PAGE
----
TAMPA — The Freedom From Religion Foundation, a nationwide nonprofit of atheists and agnostics, is bringing its newest message to the Tampa Bay area this week — on the face of a penny.
Billboards featuring the slogan "In Reason We Trust" are expected to go up at various locations in Tampa and St. Petersburg, according to the group's co-president, Annie Laurie Gaylor.
"We are offended to be left out of our national motto," Gaylor said, referring to the phrase, "In God We Trust," which appears on all U.S. coins. The motto, she said, excludes those who doubt or deny the existence of God, as well as those who believe in more than one God.
The motto was originally placed on coins during the Civil War, a time when religious fervor was on the rise, according to the U.S. Department of the Treasury.
Gaylor said her organization, an educational charity that fights for the separation of church and state, has sponsored 20 billboards in the Tampa Bay area. Some boards with the penny image and others reading "Imagine No Religion," "God & Government a dangerous mix," and "Sleep in on Sundays" are already up on several street corners, including 15th Street and Lake Avenue, 22nd Street and Cayuga Street and Dr. Martin Luther King Jr. Boulevard and Lois Avenue. The billboards will stay up about a month.
The point of the billboards, Gaylor said, is to both attract people to the organization and send the message that not all Americans believe in God or follow a religion.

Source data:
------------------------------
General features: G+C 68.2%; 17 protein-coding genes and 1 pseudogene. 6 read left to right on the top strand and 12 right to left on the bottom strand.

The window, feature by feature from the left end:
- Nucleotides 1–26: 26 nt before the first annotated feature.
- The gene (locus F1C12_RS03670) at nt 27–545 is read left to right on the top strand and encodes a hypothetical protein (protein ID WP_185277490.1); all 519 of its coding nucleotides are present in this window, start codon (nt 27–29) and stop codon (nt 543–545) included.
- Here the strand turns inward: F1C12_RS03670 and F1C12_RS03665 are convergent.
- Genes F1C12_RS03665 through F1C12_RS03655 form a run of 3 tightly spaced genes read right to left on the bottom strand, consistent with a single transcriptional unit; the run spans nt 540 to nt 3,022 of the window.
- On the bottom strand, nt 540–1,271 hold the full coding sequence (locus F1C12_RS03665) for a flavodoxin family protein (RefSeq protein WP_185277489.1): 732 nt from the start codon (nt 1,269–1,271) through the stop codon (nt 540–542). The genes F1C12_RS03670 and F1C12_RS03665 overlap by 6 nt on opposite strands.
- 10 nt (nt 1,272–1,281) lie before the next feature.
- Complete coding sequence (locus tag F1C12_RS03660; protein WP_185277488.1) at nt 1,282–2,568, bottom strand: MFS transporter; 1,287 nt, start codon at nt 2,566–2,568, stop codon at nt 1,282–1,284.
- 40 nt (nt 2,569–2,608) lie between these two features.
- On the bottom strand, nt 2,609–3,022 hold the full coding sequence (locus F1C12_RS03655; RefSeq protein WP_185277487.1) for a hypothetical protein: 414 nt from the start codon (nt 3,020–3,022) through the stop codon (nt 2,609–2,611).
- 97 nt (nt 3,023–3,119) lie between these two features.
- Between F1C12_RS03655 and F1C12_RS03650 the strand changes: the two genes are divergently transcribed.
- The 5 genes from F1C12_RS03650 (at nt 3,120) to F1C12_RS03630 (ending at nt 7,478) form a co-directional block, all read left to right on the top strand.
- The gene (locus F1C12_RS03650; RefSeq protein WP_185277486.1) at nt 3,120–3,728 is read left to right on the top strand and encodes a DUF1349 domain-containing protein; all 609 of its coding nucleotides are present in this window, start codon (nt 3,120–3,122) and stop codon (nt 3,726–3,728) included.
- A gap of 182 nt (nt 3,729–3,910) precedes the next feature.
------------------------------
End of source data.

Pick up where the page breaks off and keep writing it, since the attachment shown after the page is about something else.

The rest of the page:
"If all people see is religion, it wins by default," she said. "Florida has plenty of religion, but there are also a lot of free thinkers."
The foundation, based in Madison, Wis., has more than 700 members in Florida, Gaylor said. It has more than 15,500 members nationwide and has placed similar billboards in 25 states, according to the group's web site.
Gaylor said neither she nor her organization, can be characterized as anti-religion.
"We are promoting the use of reason," she said. "I am anti-religion in government. I do feel that religion is far more harmful than good. More people have been killed in the name of religion than for any other reason."
Still, not everyone supports the group's message or its method.
"For you to take God out of government, you would have to sandblast pretty much all of Washington that is just covered with prayers and with scriptures and with the thought of a sovereign God," said Ken Whitten, senior pastor at Idlewild Baptist Church in Lutz. "The Ten Commandments that we live by today, everybody wants the fruit of those Ten Commandments. We just don't want the root of those Ten Commandments. Those people putting up those billboards, they don't want anybody stealing from them, they don't want anybody killing them."
James Harnish, senior pastor at Hyde Park United Methodist, said the relationship between faith or religion and government is a complex one that requires in-depth discussions.
"I think the questions that they are raising deserve a more meaningful conversation than you can have by just putting statements on billboards," Harnish said.
But both Whitten and Harnish said they support the group's right to voice its opinion.
"I would fight for their right to put up those billboards because they have a right to do that and a right to say that," Whitten said.
Nandini Jayakrishna can be reached at firstname.lastname@example.org or (813) 226-3383.